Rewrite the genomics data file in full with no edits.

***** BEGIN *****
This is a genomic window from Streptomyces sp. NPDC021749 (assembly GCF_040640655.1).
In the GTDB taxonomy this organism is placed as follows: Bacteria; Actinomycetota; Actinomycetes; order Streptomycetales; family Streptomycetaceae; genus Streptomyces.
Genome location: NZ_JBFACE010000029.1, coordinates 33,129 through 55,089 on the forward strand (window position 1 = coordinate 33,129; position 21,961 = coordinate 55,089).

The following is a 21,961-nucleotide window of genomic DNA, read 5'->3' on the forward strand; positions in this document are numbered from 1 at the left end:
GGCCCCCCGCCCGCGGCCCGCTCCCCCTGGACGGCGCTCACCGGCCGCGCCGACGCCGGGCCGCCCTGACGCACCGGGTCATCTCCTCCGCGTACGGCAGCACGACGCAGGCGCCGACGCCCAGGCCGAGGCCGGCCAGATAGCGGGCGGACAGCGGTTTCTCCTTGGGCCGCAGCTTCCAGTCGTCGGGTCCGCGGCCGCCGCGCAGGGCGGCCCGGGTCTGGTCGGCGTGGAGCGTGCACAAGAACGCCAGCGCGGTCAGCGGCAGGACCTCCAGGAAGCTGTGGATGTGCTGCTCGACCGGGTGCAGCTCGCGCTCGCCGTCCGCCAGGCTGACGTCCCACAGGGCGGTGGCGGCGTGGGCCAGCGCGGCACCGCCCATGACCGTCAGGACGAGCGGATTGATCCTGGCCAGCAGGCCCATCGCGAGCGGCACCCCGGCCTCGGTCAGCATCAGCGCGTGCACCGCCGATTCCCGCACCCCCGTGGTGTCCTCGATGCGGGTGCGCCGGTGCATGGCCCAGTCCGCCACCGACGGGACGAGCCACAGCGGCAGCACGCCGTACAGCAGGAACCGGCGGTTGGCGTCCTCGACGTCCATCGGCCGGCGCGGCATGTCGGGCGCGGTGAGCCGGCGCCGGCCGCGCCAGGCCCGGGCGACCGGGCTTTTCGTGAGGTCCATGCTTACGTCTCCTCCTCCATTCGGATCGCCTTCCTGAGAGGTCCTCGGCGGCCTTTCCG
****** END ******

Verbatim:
This is a genomic window from Streptomyces sp. NPDC021749 (assembly GCF_040640655.1).
In the GTDB taxonomy this organism is placed as follows: Bacteria; Actinomycetota; Actinomycetes; order Streptomycetales; family Streptomycetaceae; genus Streptomyces.
Genome location: NZ_JBFACE010000029.1, coordinates 33,129 through 55,089 on the forward strand (window position 1 = coordinate 33,129; position 21,961 = coordinate 55,089).

The following is a 21,961-nucleotide window of genomic DNA, read 5'->3' on the forward strand; positions in this document are numbered from 1 at the left end:
GGCCCCCCGCCCGCGGCCCGCTCCCCCTGGACGGCGCTCACCGGCCGCGCCGACGCCGGGCCGCCCTGACGCACCGGGTCATCTCCTCCGCGTACGGCAGCACGACGCAGGCGCCGACGCCCAGGCCGAGGCCGGCCAGATAGCGGGCGGACAGCGGTTTCTCCTTGGGCCGCAGCTTCCAGTCGTCGGGTCCGCGGCCGCCGCGCAGGGCGGCCCGGGTCTGGTCGGCGTGGAGCGTGCACAAGAACGCCAGCGCGGTCAGCGGCAGGACCTCCAGGAAGCTGTGGATGTGCTGCTCGACCGGGTGCAGCTCGCGCTCGCCGTCCGCCAGGCTGACGTCCCACAGGGCGGTGGCGGCGTGGGCCAGCGCGGCACCGCCCATGACCGTCAGGACGAGCGGATTGATCCTGGCCAGCAGGCCCATCGCGAGCGGCACCCCGGCCTCGGTCAGCATCAGCGCGTGCACCGCCGATTCCCGCACCCCCGTGGTGTCCTCGATGCGGGTGCGCCGGTGCATGGCCCAGTCCGCCACCGACGGGACGAGCCACAGCGGCAGCACGCCGTACAGCAGGAACCGGCGGTTGGCGTCCTCGACGTCCATCGGCCGGCGCGGCATGTCGGGCGCGGTGAGCCGGCGCCGGCCGCGCCAGGCCCGGGCGACCGGGCTTTTCGTGAGGTCCATGCTTACGTCTCCTCCTCCATTCGGATCGCCTTCCTGAGAGGTCCTCGGCGGCCTTTCCG